Taming our Cynicism

Michelle Martin
Taming Our Cynicism The United States and much of the world's population continue to experience natural and human influenced stressors. These stressful events have caused whole communities to suffer physically and emotionally. While we are watching the world around us move with such uncertainty we are also moving through our own painful and sometimes overwhelming circumstances. There will be many moments which test our optimism for the future. While there isn't an easy catch–all to maintain balance, there are tools to help you discover personal growth and perspective within your own life while moving through difficult experiences.

Much of our suffering comes from attempting to control the beliefs and/or actions of other people. The fact is people hurt people. It doesn't always make sense as to why, and that is something we must own and work on individually. However, indifference does not assist with improving our circumstances and only slows our personal growth…to a snail's pace.  

We may never fully understand why humans behave the way they do. However, cynicism can keep us from connecting and experiencing genuine loving relationships. We have control over our own perspectives, and how we choose to behave during difficult experiences. Take a moment to evaluate how you manage adversity. Do you default to negativity and judgement? Do you hold onto your pain as a defense? Are you able seek and extend forgiveness? It requires honesty and courage to attempt to better understand your thoughts and behaviors. If you want to make improvements but don't know where to start, consider enhancing a few areas of your life.   

Perspective
Negative people are emotionally draining. Instead of lingering in negativity practice compassion for what struggles other people may be moving through. Focus on the good things happening in your life when you feel other parts are suffering. Reframe your mindset and internal dialog to remain optimistic whenever possible, and if there are struggles which are too difficult reach out to friends, family, or health professionals who can help support you.

Community
Statistics around isolation have revealed loneliness has reached epidemic proportions. The Health Resources & Services Administration report social isolation can be as damaging to our health as smoking fifteen cigarettes a day. We know social connection is good for our health, so take time to volunteer and see the world outside of your own circumstances. There are so many wonderful non–profit organizations fundamentally changing lives, families, and communities for the better. These organizations need our help to create positive change, and in return we get to connect with others in our community. Find an organization which resonates with you, and get the whole family involved.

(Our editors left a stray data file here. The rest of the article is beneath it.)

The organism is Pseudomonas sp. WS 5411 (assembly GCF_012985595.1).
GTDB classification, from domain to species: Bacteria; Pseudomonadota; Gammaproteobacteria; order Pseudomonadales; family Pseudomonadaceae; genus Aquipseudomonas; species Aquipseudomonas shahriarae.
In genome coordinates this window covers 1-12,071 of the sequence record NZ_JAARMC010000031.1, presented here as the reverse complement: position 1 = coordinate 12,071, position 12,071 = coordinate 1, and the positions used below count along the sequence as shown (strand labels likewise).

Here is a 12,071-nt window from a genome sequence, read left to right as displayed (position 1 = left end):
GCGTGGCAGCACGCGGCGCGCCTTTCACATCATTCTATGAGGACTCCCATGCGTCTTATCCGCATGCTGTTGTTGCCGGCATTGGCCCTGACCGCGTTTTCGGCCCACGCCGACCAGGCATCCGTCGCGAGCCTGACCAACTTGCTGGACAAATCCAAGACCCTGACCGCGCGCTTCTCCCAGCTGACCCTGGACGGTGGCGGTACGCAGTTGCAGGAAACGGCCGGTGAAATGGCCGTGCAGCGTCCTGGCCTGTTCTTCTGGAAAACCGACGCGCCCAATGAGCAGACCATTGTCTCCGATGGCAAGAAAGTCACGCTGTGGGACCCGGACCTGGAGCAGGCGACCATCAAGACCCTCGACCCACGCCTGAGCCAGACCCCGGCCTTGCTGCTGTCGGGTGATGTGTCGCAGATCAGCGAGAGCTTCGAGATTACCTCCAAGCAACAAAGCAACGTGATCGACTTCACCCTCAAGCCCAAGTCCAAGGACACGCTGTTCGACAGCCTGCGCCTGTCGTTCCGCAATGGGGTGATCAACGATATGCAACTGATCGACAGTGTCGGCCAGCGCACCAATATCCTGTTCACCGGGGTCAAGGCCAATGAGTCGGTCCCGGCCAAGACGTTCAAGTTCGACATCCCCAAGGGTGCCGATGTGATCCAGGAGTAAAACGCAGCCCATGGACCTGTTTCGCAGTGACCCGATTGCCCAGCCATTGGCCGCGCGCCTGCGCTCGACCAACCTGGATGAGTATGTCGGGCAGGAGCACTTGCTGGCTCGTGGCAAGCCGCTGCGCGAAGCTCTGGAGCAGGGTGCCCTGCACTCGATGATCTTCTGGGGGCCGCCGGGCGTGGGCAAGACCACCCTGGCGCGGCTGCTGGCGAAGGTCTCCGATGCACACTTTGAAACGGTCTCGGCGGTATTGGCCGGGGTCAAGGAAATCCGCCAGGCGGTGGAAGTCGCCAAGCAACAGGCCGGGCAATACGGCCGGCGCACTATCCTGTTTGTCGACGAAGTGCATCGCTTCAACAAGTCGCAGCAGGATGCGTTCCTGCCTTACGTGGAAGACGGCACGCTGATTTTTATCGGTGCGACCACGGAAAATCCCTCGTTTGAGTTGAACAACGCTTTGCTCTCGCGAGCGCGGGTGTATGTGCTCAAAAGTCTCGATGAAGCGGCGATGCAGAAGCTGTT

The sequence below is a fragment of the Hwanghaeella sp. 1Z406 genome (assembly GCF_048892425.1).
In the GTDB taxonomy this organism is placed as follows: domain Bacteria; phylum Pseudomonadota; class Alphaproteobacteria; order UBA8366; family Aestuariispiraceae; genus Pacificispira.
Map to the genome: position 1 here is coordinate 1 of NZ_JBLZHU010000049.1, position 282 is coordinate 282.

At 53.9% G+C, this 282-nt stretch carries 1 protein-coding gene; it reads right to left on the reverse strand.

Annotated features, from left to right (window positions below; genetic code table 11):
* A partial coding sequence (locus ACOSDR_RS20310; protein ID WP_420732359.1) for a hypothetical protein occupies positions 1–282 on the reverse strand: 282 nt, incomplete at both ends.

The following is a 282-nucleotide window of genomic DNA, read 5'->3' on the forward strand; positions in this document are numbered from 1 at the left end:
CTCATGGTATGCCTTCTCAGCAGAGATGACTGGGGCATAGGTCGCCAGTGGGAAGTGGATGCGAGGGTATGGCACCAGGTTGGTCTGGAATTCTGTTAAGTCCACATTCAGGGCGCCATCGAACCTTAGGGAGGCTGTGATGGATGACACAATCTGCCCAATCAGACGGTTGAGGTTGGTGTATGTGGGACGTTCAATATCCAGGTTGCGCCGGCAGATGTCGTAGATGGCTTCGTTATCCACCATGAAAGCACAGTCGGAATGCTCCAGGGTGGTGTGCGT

Self–awareness
Most of us are moving through life in the express lane. It can be difficult to slow down long enough to appreciate the beauty of life, let alone how present we are in each moment. Take the time to fully engage with people; make eye contact, listen rather than speak, or pay–it–forward when you're able. Practice mindfulness with your surroundings using all of your senses. Attempt to be aware of how you are affecting people around you, as we sometimes leave an emotional wake behind us. How you treat people is a direct reflection of how you feel about yourself, so remember to practice self–care, self–forgiveness and positive self–talk.

Whomever or whatever you feel has harmed you or created a sense of indifference, transforming those feelings into cynicism will only limit your potential. Instead, validate your feelings, but shift your perspective to see the experience as a learning opportunity. Share this acquired knowledge with others whom may be moving through their own adversity. When we understand we are sharing the same types of fears and frustrations it can help us understand each other better. Most of us carry some aspect of pain and disappointment, so remember to be both courageous and kind as you move through life. Keep your boundaries and expectations in check but stay confident in yourself and the journey you are experiencing.
Michelle MartinAs a Certified International Health Coach (CIHC), Michelle supports Cascade Centers' health and wellness initiatives through a holistic approach, and believes true well–being is based on bio–individuality. Along with supporting wellness initiatives, she is part of the account management team and assists with providing proactive service and solutions for clients and their employees. Michelle writes and speaks about holistic health related issues including sleep hygiene, sugar addiction, forgiveness and mindfulness. For more health information and wellness inspiration, you can follow her on Twitter and Facebook @sohowellbeing.

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